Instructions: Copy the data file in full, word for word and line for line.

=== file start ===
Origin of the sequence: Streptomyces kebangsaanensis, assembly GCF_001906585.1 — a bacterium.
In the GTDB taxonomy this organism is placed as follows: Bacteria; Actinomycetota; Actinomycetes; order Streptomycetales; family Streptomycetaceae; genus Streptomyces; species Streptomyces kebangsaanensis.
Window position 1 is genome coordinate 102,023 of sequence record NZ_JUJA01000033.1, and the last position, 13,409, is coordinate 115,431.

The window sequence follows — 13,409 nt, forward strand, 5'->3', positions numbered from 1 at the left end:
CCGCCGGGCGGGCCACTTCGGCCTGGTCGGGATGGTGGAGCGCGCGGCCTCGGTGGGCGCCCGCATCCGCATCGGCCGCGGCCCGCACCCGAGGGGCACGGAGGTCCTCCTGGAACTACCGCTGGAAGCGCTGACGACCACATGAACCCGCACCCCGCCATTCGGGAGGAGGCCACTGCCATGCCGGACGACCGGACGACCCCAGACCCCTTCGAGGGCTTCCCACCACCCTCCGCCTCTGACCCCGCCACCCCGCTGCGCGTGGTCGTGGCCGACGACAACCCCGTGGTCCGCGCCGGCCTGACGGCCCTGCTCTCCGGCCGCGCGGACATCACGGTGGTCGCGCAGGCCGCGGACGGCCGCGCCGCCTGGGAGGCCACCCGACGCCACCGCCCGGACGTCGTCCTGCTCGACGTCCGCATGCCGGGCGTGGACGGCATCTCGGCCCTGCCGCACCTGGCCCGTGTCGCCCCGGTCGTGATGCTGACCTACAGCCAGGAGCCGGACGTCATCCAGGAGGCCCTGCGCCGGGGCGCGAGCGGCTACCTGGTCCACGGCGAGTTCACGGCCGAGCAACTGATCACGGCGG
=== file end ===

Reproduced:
Origin of the sequence: Streptomyces kebangsaanensis, assembly GCF_001906585.1 — a bacterium.
In the GTDB taxonomy this organism is placed as follows: Bacteria; Actinomycetota; Actinomycetes; order Streptomycetales; family Streptomycetaceae; genus Streptomyces; species Streptomyces kebangsaanensis.
Window position 1 is genome coordinate 102,023 of sequence record NZ_JUJA01000033.1, and the last position, 13,409, is coordinate 115,431.

The window sequence follows — 13,409 nt, forward strand, 5'->3', positions numbered from 1 at the left end:
CCGCCGGGCGGGCCACTTCGGCCTGGTCGGGATGGTGGAGCGCGCGGCCTCGGTGGGCGCCCGCATCCGCATCGGCCGCGGCCCGCACCCGAGGGGCACGGAGGTCCTCCTGGAACTACCGCTGGAAGCGCTGACGACCACATGAACCCGCACCCCGCCATTCGGGAGGAGGCCACTGCCATGCCGGACGACCGGACGACCCCAGACCCCTTCGAGGGCTTCCCACCACCCTCCGCCTCTGACCCCGCCACCCCGCTGCGCGTGGTCGTGGCCGACGACAACCCCGTGGTCCGCGCCGGCCTGACGGCCCTGCTCTCCGGCCGCGCGGACATCACGGTGGTCGCGCAGGCCGCGGACGGCCGCGCCGCCTGGGAGGCCACCCGACGCCACCGCCCGGACGTCGTCCTGCTCGACGTCCGCATGCCGGGCGTGGACGGCATCTCGGCCCTGCCGCACCTGGCCCGTGTCGCCCCGGTCGTGATGCTGACCTACAGCCAGGAGCCGGACGTCATCCAGGAGGCCCTGCGCCGGGGCGCGAGCGGCTACCTGGTCCACGGCGAGTTCACGGCCGAGCAACTGATCACGGCGG